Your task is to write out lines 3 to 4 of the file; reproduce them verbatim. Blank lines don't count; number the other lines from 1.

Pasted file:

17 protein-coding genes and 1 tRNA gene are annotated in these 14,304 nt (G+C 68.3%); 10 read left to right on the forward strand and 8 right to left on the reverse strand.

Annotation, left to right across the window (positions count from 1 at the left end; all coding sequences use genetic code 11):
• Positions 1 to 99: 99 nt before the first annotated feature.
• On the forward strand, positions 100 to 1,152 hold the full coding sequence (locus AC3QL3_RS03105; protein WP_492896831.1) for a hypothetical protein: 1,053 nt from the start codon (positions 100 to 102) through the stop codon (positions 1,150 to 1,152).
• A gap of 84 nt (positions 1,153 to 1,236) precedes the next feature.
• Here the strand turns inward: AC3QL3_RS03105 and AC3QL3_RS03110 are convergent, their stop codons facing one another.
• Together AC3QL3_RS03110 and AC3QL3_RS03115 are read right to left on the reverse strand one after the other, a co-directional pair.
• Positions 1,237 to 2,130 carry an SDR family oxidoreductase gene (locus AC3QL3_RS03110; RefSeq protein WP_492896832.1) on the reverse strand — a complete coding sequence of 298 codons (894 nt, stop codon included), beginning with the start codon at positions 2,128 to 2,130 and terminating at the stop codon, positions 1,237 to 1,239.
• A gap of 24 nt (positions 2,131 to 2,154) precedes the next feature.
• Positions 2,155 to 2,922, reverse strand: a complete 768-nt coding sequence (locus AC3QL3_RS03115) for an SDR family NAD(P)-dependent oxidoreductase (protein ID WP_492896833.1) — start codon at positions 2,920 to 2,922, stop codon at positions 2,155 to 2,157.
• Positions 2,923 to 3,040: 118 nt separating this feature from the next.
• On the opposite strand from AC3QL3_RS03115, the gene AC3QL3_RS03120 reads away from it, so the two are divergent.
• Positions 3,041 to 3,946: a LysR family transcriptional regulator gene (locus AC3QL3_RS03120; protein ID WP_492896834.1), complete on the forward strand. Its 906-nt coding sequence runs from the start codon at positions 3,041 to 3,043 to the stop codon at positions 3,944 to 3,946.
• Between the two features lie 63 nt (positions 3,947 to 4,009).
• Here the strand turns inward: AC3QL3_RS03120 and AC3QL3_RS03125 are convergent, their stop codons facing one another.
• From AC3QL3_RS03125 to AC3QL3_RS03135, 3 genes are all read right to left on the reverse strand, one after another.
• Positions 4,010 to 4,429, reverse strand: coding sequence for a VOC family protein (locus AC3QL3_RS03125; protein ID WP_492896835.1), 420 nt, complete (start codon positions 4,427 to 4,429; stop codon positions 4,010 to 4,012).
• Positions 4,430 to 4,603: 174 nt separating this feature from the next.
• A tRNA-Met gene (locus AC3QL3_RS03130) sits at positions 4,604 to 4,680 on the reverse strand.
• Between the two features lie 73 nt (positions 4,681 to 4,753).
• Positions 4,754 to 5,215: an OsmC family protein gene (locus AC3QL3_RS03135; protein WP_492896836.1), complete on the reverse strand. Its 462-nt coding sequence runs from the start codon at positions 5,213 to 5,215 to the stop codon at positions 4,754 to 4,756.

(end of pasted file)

• Positions 1 to 99: 99 nt before the first annotated feature.
• On the forward strand, positions 100 to 1,152 hold the full coding sequence (locus AC3QL3_RS03105; protein WP_492896831.1) for a hypothetical protein: 1,053 nt from the start codon (positions 100 to 102) through the stop codon (positions 1,150 to 1,152).